Crushed by the Ex-Elephant

The weight of the elephant forced the breath from my lungs as it landed on my chest. I wasn't expecting it. The minute I unwrapped it, I was knocked down. It crushed and expelled all of the progress I'd made in not missing him, the family, the damn past. Strange how a tiny moment can seemingly undo healing and hurl us back to the freshly wounded feelings.

Ever since I was a child, I've loved elephants. I've been drawn to them for most of my life. I sat atop one of the giant grey creatures at Lion Country Safari in Florida while visiting my grandparents. The little hairs on the elephant's skin were surprisingly soft, not scratchy. Maybe I imagined sitting on top of Dumbo the Disney elephant as I viewed life from behind unfurling ears. I collected little ceramic, wooden and glass elephant figurines from places I'd traveled. Most of my elephant collection came from exploring distant lands with my husband. 

For the past 4 years, the box of elephants has been entombed. Taped shut and tucked away in dark closets. I've not really been certain of where I belong since I moved to a new city to start my new unmarried life. I have too much stuff to qualify as a gypsy, but I've moved 3 times in the last 4 years and for someone who was a nester, it's felt unsettling and exhausting at times, freeing at others.

At first, unwrapping the elephants was pleasurable. A simple journey into past travel memories. But the one that crushed me was from the trip my ex husband and I took to Germany, Italy and Switzerland. On the evening we arrived by train into Venice, I declared my soul had found its way back home as we dragged our suitcases behind us over bumpy Italian pavement to the water taxi.

At that time, my husband still seemed to love me and found my quirks endearing. He knew how much I loved glass art and how much it meant to me that we go to the aisle of Murano to visit the glass blowing museum and studio. It wasn't his first choice, but he was happy to have the adventure together.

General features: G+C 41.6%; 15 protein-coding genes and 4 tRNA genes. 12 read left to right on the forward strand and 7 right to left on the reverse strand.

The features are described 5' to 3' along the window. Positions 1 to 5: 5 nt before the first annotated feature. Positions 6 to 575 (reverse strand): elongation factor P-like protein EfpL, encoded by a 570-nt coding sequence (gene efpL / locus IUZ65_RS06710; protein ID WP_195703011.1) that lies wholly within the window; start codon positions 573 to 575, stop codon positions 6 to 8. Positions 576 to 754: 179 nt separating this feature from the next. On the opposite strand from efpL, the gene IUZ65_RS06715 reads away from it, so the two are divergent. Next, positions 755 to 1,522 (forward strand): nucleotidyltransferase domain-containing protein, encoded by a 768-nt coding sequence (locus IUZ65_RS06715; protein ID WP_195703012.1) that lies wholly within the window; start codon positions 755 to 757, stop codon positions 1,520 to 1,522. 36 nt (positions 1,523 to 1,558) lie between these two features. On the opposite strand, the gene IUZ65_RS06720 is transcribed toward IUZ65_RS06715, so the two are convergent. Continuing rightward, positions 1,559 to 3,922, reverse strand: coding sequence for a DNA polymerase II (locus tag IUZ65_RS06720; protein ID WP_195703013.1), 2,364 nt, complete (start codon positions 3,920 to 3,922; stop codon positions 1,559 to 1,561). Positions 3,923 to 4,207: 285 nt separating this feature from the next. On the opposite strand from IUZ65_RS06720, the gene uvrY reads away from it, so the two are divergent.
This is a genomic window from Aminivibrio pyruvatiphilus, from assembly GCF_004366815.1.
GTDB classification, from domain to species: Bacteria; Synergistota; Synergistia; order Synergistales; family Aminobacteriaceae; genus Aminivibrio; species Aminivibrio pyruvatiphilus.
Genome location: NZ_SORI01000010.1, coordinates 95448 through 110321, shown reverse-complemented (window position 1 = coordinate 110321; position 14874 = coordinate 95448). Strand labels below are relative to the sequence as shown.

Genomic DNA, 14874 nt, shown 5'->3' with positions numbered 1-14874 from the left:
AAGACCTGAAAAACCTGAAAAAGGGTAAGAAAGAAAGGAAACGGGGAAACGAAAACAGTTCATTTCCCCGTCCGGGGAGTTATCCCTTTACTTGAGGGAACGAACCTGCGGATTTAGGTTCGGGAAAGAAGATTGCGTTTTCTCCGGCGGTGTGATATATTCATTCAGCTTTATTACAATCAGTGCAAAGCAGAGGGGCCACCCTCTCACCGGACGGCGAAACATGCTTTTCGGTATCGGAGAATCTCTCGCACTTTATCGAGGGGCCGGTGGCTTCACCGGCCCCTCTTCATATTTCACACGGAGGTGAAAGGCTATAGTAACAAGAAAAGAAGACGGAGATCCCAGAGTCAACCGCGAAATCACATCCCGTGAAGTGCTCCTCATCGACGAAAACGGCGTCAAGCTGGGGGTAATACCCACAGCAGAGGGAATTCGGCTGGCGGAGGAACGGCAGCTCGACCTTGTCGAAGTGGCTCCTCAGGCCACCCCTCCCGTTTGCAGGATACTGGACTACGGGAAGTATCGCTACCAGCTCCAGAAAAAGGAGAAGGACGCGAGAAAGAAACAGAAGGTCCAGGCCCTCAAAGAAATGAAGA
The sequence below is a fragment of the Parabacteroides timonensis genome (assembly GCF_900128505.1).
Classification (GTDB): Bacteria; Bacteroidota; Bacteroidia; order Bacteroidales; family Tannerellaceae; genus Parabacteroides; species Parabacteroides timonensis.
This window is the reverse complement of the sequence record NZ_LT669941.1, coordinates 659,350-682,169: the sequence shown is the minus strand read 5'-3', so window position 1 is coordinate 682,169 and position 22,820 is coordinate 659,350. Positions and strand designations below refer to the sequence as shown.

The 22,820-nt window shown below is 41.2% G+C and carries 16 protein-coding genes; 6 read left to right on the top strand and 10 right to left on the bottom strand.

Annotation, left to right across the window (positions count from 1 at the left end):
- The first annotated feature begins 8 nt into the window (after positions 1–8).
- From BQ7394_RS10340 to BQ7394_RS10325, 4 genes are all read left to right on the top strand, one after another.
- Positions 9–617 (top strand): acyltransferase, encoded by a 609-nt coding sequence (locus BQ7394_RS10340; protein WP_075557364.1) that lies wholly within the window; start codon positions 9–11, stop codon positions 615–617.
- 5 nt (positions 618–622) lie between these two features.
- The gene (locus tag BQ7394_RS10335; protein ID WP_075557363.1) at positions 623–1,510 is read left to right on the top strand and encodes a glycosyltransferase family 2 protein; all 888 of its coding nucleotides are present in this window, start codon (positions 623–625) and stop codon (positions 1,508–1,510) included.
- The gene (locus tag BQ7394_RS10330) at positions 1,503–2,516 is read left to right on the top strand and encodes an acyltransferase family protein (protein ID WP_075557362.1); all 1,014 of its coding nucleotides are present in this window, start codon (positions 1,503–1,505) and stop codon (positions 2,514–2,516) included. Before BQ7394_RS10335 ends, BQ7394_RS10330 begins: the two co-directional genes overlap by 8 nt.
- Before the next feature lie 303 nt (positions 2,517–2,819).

The water taxi bobbed over the gently ebbing milky turquoise water and delivered us in front of the Murano Glass Factory. I felt like my inner 8 year-old riding high on top of the Lion Country Safari elephant. I knew I'd find the perfect glass elephant to memorialize our trip. 

Vibrant colors swirled in kaleidoscopic patterns and glowed in the afternoon sunlight casting into the otherwise drab factory. I was disappointed to discover though, most of the art pieces produced were clowns. Lot's and lot's of clowns. They filled 6 shelves and came in 3 different sizes. Not one elephant to be found.

We left the glass factory, sans elephant. It became my mission to find the perfect glass elephant elsewhere. My husband was patient with me, even seemed to enjoy my quest as we perused the little shops along the winding maze of narrow stony streets in Venice. He didn't lose his temper, he walked next to me - not 10 paces ahead of me and his eyes seemed to hold me in kindness not contempt. I still wonder when the moment was that it all changed.

When I feel that sense of longing for what was, I remind myself that I've learned nothing lasts forever. I remind myself that people change. I remind myself to release the longing. I remind myself of the person he became. I remind myself that even though the marriage ended in a dark pit of betrayal, harsh words and infidelity, at one time I felt loved by him. I remind myself to trust that was real. 

 

 

Patty HayesComment